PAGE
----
By Michael Msika and Jan-Patrick Barnert, Bloomberg market commentators

The mood in the market is decidedly anxious. Worries are mounting that risks from tightening restrictions in Europe to U.S. election uncertainty will snowball, pushing stocks over the edge in a repeat of February’s selloff. Strong gains at the start of October have given way to losses, and previous winners such as tech shares are signaling a shift in sentiment.

The Stoxx 600 has already lost 2.7% this week and futures are signally another sharp drop today. After months of going nowhere, the momentum in the market is now to the downside. The proportion of stocks with MACD sell signal has been rising steadily this month and is highest since August.

Instead of the V-shaped economic revival many had hoped for, the final months of the year may bring more turmoil. New lockdowns are threatening Europe’s nascent recovery, U.S. election uncertainty is reaching fever pitch and the country’s fiscal stimulus talks are dragging on. Meanwhile, the ongoing earnings season has brought little relief.

For the first time since June, technology isn’t the leading industry in Europe this year. While the sector had faced challenges in recent weeks, SAP’s dismal outlook was the final blow that triggered Monday’s worst slump since March. All Stoxx 600 sector gauges are in the red for 2020, with the exception of the personal care, drug and grocery stores index.

“If this situation remains, investors are likely to increase their trading exposure towards safe havens like the yen, the dollar, or even treasuries while equities will continue their bearish correction,” says ActivTrades technical analyst Pierre Veyret. Technically, Euro Stoxx 50 futures look vulnerable, with the June low support being tested.

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The earnings season will offer clues on corporate health. Sectors such as tech carry the load of high expectations, and therefore bigger potential for disappointment, while the value part of the market has so far fared better than expected, with positive updates from banks and energy stocks.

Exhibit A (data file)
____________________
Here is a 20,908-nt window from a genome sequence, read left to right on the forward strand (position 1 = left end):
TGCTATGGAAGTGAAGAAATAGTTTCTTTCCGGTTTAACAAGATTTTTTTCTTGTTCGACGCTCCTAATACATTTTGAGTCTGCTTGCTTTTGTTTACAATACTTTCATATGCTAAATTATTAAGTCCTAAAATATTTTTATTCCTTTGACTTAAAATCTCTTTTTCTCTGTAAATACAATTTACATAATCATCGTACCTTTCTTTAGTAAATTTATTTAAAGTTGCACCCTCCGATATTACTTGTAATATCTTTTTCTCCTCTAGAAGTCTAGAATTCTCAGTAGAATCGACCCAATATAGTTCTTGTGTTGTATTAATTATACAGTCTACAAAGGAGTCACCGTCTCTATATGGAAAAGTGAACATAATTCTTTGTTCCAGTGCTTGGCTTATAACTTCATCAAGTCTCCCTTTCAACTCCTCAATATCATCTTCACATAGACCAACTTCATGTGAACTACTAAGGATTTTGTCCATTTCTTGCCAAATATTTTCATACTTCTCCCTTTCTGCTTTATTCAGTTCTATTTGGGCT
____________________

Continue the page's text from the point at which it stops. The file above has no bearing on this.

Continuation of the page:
Germany’s DAX Index, which had outperformed the broader Stoxx 600 and even the U.S. S&P 500 in the market rebound, was hammered on Monday because of the rout in SAP, which has an almost 10% weight in the benchmark. “Investors have been caught on the wrong foot,” says Comdirect Bank strategist Andreas Lipkow. Tech stocks were seen as a safe bet, he says, but now investors and analysts alike need to adjust their projections.

“The sell-off looks like a downshift in the cyclical rally sparked by developments in Europe,” says Nomura quantitative strategist Masanari Takada, noting that the “unbroken rally” in cyclicals in the U.S. and Europe since late June may have finally run out of steam. The strategist says the rally may not get going again unless a catalyst triggers a pick-up in economic growth.

Takada sees the recent downtrend in sentiment as a “reversion to reality” after “overdone optimism,” driven by the drop in the economic surprise indexes for major economies. Additional selling pressure on cyclicals may have arisen from hedge funds liquidated their long positions on European stocks, he said.

“To some extent, October feels like February all over again as the solid growth picture could once more be derailed by lockdown measures,” says Florian Ielpo, Head of Macroeconomic Research and Multi-Asset Portfolio Manager at Unigestion, raising the odds of a “W” recovery scenario. While it’s so far limited to Europe, a similar situation extending to the U.S. would be a game changer, he says.

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Via Zerohedge